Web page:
Earlier this month, neurosurgeon Trimurti Nadkarni led a surgical team that removed what’s claimed to be the world’s largest brain tumour. The 31-year-old patient from Mumbai had a tumour that weighed 1.8kg and that had grown beneath the skin of his scalp through the skull and into the brain. Dr Nadkarni of the BYL Nair Charitable Hospital tells Claudia Hammond how his team approached the seven hour long, high risk operation. The doctors and nurses working in besieged Eastern Ghouta in Syria say they are close to collapse as they try to save lives during the most intense period of fighting that the area has endured. Meinie Nicolai, director general of MSF in Brussels, is in contact with medical staff in Eastern Ghouta. They say they are running out of essential supplies, get little sleep and face death themselves from bombing as casualties pour into their damaged facilities. What is it about the brains of older people who have retained good memories and thinking skills well into their 80s and 90s? One study led by Dr Emily Rogalski of Northwestern University has identified a small group dubbed SuperAgers who have memory skills as good as those of people 30 or more years younger. Dr Claudia Kawas at the University of California, Irvine studies people in their 90s and has also discovered intriguing features in their brains. (Photo: Mr Santlal Pal before the operation to remove the 1.8kg tumour growing into his brain by surgeons at the B Y L Nair Charitable Hospital in Mumbai. Credit: B Y L Nair Charitable Hospital)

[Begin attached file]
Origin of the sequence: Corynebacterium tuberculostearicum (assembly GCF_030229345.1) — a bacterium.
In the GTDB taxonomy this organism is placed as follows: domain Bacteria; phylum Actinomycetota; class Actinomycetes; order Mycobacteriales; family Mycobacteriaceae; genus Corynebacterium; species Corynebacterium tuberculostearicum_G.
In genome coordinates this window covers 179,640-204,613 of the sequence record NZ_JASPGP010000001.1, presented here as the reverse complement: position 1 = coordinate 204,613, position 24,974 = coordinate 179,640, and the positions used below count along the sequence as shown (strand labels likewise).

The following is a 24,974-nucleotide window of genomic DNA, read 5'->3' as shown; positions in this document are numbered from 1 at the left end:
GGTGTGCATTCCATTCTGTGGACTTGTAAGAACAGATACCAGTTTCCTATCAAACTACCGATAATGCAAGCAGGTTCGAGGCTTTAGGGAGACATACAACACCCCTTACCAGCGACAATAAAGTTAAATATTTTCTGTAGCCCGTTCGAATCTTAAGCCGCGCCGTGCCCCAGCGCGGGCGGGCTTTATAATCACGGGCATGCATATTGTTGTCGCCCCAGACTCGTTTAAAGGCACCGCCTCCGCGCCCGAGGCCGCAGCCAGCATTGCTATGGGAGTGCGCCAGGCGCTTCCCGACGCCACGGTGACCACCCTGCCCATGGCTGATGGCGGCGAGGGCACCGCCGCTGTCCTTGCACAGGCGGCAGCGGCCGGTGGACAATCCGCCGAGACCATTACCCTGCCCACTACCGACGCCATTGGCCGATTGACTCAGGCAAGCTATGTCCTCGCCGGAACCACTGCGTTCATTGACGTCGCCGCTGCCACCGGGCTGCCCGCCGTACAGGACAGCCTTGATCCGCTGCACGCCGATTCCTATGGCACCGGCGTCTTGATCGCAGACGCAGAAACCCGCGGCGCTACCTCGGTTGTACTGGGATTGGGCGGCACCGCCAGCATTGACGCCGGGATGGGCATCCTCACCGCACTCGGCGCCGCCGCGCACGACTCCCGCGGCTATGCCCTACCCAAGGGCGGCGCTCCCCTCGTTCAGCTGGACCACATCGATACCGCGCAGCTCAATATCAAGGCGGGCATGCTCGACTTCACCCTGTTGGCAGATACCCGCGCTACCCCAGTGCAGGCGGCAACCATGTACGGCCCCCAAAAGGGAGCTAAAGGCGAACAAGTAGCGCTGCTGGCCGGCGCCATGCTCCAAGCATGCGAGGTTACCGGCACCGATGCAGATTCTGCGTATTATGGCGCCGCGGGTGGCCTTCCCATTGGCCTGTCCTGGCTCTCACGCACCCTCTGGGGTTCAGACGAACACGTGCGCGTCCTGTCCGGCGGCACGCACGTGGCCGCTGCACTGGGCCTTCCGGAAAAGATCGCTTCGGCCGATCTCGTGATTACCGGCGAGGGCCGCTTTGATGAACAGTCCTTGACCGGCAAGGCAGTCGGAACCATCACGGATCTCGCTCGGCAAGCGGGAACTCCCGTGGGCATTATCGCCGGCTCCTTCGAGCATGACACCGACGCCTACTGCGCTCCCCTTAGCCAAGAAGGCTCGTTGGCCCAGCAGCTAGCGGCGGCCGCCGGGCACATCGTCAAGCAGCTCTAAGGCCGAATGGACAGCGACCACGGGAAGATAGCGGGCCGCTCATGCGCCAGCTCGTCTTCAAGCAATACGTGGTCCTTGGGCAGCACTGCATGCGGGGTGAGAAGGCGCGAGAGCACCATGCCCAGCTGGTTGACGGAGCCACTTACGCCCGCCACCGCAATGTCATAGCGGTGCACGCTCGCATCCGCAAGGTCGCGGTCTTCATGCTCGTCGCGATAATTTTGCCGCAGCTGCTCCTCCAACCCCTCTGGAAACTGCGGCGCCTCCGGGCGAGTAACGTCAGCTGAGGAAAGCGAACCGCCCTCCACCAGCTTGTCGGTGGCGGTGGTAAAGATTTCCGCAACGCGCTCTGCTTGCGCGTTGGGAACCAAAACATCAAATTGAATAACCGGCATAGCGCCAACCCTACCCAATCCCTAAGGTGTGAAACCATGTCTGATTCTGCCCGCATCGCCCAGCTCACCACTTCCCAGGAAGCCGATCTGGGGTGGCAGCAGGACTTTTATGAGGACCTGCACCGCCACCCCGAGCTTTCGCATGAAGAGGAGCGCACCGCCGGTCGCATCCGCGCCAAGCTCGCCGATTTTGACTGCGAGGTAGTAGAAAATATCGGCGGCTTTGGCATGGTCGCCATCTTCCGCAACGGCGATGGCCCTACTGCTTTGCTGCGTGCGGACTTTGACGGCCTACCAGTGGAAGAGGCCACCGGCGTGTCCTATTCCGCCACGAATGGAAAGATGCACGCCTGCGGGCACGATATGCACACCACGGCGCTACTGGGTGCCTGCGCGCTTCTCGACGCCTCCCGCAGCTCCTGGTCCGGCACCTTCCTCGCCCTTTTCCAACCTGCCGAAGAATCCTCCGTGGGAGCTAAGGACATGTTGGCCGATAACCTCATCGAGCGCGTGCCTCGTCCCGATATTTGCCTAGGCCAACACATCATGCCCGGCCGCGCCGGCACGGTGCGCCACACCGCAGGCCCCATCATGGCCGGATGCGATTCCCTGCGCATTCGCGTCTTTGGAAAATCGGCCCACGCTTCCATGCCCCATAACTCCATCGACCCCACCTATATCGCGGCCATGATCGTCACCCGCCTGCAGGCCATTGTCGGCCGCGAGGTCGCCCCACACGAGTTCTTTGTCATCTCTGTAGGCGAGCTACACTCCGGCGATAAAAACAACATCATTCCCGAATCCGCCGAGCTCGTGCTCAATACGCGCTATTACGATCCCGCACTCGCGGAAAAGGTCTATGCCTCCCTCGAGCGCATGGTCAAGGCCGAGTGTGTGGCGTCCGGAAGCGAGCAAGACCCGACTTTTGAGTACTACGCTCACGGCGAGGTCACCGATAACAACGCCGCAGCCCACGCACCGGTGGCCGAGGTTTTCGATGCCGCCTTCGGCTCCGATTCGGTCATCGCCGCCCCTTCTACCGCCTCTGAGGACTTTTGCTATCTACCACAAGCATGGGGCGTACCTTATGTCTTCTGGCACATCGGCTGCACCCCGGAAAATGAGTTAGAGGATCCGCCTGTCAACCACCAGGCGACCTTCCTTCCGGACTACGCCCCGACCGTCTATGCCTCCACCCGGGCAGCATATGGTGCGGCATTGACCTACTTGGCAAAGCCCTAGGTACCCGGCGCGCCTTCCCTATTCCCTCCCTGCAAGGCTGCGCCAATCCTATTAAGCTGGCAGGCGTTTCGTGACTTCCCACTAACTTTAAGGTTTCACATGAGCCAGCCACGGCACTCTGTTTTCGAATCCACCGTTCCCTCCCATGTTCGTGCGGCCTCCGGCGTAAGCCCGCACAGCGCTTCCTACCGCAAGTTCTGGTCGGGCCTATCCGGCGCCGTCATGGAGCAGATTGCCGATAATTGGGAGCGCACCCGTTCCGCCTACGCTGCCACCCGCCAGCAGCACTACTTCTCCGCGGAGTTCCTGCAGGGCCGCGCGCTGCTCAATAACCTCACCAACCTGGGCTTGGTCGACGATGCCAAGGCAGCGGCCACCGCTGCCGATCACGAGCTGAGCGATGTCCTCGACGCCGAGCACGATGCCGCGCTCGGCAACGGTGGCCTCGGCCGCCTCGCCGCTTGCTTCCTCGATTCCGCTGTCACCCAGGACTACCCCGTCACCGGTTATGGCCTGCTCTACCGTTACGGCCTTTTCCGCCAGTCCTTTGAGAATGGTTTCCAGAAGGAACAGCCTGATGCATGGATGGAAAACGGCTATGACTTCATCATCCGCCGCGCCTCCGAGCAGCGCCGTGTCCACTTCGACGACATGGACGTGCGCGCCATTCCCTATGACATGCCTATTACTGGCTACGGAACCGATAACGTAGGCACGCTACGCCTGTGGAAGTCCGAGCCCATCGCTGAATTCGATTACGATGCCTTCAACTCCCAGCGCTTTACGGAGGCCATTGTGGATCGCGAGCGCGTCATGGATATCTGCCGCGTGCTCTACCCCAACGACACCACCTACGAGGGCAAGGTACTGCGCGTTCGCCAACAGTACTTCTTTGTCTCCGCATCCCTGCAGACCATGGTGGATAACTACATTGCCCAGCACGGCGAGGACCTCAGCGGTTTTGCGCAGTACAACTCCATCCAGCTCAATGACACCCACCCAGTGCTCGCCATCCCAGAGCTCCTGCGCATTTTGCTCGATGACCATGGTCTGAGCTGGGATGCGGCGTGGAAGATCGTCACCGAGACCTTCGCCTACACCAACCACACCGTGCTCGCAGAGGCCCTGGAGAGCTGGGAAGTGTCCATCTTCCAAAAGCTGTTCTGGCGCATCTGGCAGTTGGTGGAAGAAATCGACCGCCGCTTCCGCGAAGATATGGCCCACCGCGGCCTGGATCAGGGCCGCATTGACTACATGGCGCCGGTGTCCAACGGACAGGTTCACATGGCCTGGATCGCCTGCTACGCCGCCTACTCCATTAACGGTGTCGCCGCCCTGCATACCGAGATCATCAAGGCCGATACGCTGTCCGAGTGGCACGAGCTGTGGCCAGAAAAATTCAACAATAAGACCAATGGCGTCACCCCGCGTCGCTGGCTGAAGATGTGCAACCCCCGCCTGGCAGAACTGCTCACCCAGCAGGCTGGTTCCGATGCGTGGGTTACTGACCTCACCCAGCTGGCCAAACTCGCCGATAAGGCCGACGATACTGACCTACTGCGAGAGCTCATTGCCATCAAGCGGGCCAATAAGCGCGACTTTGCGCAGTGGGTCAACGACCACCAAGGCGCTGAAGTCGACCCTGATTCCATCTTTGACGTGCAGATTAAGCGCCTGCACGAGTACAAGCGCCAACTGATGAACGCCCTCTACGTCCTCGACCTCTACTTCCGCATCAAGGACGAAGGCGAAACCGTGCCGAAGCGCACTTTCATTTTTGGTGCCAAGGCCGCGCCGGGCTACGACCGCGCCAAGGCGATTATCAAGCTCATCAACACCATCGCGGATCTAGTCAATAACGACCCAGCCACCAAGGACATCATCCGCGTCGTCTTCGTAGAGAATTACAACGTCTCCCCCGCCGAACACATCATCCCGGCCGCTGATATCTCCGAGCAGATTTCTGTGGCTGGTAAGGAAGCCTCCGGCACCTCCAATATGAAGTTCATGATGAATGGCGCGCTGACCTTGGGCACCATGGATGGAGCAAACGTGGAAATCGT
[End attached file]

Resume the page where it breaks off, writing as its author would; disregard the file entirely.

• Lassa Fever Outbreak in Nigeria
    An outbreak of Lassa fever in Nigeria has made hundreds ill and killed at least 43 people. With symptoms including bleeding from gums, eyes and nose, it shares some similarities with Ebola, but is less infectious and can be mild. Professor Dan Bausch of the UK Public Health Rapid Support Team is preparing to send people over to Nigeria if required to contain the outbreak. And Professor Robert Garry of Tulane University tells Claudia Hammond about the search for a vaccine against Lassa fever. Cancer treatment is difficult for children to endure and for parents to watch. St James Hospital in Leeds in the north of England is helping its young patients to cope by painting the masks they have to wear to keep them still during radiotherapy. Paula McGrath went to meet some of the children and staff. Rebecca Ashton, a clinical psychologist studying at Lancaster University, has published a review of research from around the world that shows that many members of staff in accident and emergency units have experienced verbal or physical violence. She talks to Claudia Hammond about what she found and what could be done about it. With expert comments from family doctor Graham Easton. (Photo: Getty Images)